WASHINGTON — All it took was two at-bats on his first opening day in the majors for Bryce Harper to hit two homers — and hear some “M-V-P!” chants.
The Washington Nationals’ other recent No. 1 overall draft pick, Stephen Strasburg, did his part, too, getting 19 consecutive outs at one stretch of his seven scoreless innings.
Yes, for the NL East champion Nationals — and their fans who lived through some tough times not that long ago — the present and future could hardly have looked brighter in a 2-0 victory over the Miami Marlins on Monday, Game 1 of a season lame-duck manager Davey Johnson declared months ago should be defined as “World Series or bust.”
“You couldn’t draw it up any better,” Nationals first baseman Adam LaRoche said. “And to have the two youngsters go out, do what they did? ... Let Harper and Stras go to work. They didn’t need us.”
Harper, the 20-year-old left fielder coming off NL Rookie of the Year honors, hit solo shots over the out-of-town scoreboard in right-center field off Ricky Nolasco in the first and fourth innings. He sprinted around the bases both times, and after his second trip, he climbed back out of the dugout for a curtain call, pumping his right fist.
“You just shake your head in amazement. You don’t see that too often from anybody, period. But to see him as a 20-year-old? He’s just writing a book right now,” new Nationals center fielder Denard Span said. “And he does it so calm, too.”
It was Harper’s first taste of a season’s start in the big leagues; he began last year in the minors before getting called up later in April.
“Pretty special moment,” Harper said. “If I was 0 for 4, or 4 for 4, it wouldn’t have mattered to me. Just going out there having some fun on opening day for the first time.”
He’s nothing if not exuberant, and Johnson joked afterward that Harper’s dugout high-fives after homer No. 1 really hurt some palms.
“I’m glad he cut it down on the second one,” Johnson said, smiling. “I was still stinging from the first one. I think a lot of people were.”
For the 24-year-old Strasburg (1-0), this marked the start of what should be his first full season in the majors, with zero pitch or inning limits. Shut down before the stretch run in September in 2012, he was dominant against a trade-depleted Marlins lineup that features Giancarlo Stanton and little else.
The right-hander went seven innings, matching his career high, allowing three hits.
Asked if he could have pitched longer, Strasburg said: “If it wasn’t opening day and the first start of the year, it would have been a different story.”
Pitching to contact more than in the past, Strasburg had three strikeouts, zero walks — and needed only 80 pitches.
“I looked up in the sixth inning and he had, like, 65 pitches. I was like, ‘Wow.’ He has come a long way. Early on in his career, you look up in the sixth inning, and he’s close to 100 pitches,” teammate Ian Desmond said. “If he wants to be the workhorse that he is, he’s going to have to pitch more games like this.”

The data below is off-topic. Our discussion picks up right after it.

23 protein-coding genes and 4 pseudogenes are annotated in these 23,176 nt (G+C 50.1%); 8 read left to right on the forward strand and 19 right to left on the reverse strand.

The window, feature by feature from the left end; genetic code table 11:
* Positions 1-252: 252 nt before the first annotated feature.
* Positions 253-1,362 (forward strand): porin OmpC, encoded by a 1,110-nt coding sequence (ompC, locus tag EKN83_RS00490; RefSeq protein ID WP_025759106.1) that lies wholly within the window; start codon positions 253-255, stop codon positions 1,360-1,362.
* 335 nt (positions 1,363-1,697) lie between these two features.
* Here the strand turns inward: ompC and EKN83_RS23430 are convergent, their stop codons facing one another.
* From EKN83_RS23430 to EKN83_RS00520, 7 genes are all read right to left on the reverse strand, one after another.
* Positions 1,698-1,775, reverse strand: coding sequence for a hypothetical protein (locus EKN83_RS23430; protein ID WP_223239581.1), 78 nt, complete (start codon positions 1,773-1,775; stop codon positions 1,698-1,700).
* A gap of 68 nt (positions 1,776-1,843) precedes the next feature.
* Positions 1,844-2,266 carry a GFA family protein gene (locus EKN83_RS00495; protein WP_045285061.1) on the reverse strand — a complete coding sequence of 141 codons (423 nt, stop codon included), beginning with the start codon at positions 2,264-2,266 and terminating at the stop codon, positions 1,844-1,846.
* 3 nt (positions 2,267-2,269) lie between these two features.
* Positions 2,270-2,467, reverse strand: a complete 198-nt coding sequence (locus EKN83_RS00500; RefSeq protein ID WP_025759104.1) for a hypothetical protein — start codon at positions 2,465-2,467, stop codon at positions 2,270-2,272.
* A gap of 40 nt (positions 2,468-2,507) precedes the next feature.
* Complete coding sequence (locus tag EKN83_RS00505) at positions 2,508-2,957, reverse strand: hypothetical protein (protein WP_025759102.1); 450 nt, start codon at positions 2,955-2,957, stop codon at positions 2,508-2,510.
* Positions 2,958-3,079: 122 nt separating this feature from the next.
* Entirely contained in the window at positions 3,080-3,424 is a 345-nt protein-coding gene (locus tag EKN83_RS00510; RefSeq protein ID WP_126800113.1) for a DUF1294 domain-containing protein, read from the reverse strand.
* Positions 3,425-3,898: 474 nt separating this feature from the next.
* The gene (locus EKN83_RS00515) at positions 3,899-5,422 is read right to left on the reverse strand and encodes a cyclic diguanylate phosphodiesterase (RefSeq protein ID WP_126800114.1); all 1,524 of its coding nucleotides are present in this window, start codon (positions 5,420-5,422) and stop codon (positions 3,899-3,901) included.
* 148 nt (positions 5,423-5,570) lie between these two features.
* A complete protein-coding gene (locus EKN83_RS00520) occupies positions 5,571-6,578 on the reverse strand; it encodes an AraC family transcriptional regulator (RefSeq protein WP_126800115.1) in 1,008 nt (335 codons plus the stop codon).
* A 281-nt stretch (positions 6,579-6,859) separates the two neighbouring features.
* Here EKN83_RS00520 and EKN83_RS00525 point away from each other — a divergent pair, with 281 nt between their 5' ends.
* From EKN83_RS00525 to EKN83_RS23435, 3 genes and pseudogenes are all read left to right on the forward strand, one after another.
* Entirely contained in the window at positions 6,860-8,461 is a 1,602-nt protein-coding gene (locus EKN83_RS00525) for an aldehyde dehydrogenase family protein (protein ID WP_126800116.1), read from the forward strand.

Harper and Strasburg are only the second pair of top picks in baseball’s June amateur draft to start an opening-day game for the team that chose them, and the 100-loss seasons in 2008 and 2009 that gave Washington the right to those selections seem quite distant nowadays.
“It’s amazing how far this club’s gone since I was playing against ‘em years ago and we’d come into Washington and it was awful,” LaRoche said. “It was a bad ballpark. It was a bad club.”
Before the game, the Nationals celebrated their 98-win 2012 by unveiling a sign atop the outfield scoreboard that proclaims them “NL East Division Champions.” A regular-season Nationals Park-record crowd of 45,274 was rowdy all afternoon.
“They really were loud and crazy,” Harper said. “Hopefully they’re going to be like that all year.”
They gave Harper a standing ovation in the sixth inning before his third at-bat against Nolasco (0-1). Ever unpredictable, Harper squared up to bunt, taking a ball, and wound up with a flyout to left.
He hit a curveball for his first homer, a slider for his second.
“Didn’t make the best pitches to him, and he didn’t miss ‘em. That’s what hitters do,” said Nolasco, who gave up three hits in six innings.
Juan Pierre led off the game by singling to center off Strasburg, and that was all the Marlins could muster until the seventh. That’s when Stanton — who else, on a team with a payroll under $45 million? — doubled to left, ending the streak of 19 plate appearances, 19 outs for Miami.
Placido Polanco followed with an infield single, putting runners on the corners. The next batter, Rob Brantly, hit a fly to Harper in left. Harper threw home, but Stanton didn’t go. Instead, Polanco strayed off first base, and wound up getting caught in a rundown. Eventually, Stanton did try to score, but he was thrown out for an odd-as-can-be double play officially scored 7-2-3-4-2.
“He just got caught in no man’s land there. That happens,” Marlins rookie manager Mike Redmond said. “We gave them an extra out there.”
With some sprinkles falling, Johnson turned to his bullpen, considered a strength of the team last year until blowing a two-run lead in the ninth inning against the Cardinals in Game 5. Tyler Clippard threw the eighth Monday, and closer Rafael Soriano, a free agent from the Yankees, provided a perfect ninth, striking out Stanton to end it.
Soriano celebrated by untucking his jersey, drawing roars from the spectators eager to see that over and over again in 2013.
“The way that it’s changed in a quick five or six years, the outlook for this team,” third baseman Ryan Zimmerman said, “it’s exciting for all of us.”
NOTES: The biggest crowd in Nationals Park history was the 45,966 for the final playoff game against St. Louis in October. ... In Harper’s fourth at-bat, Marlins 1B Casey Kotchman leaned over a dugout railing to make a nice catch of a foul pop.
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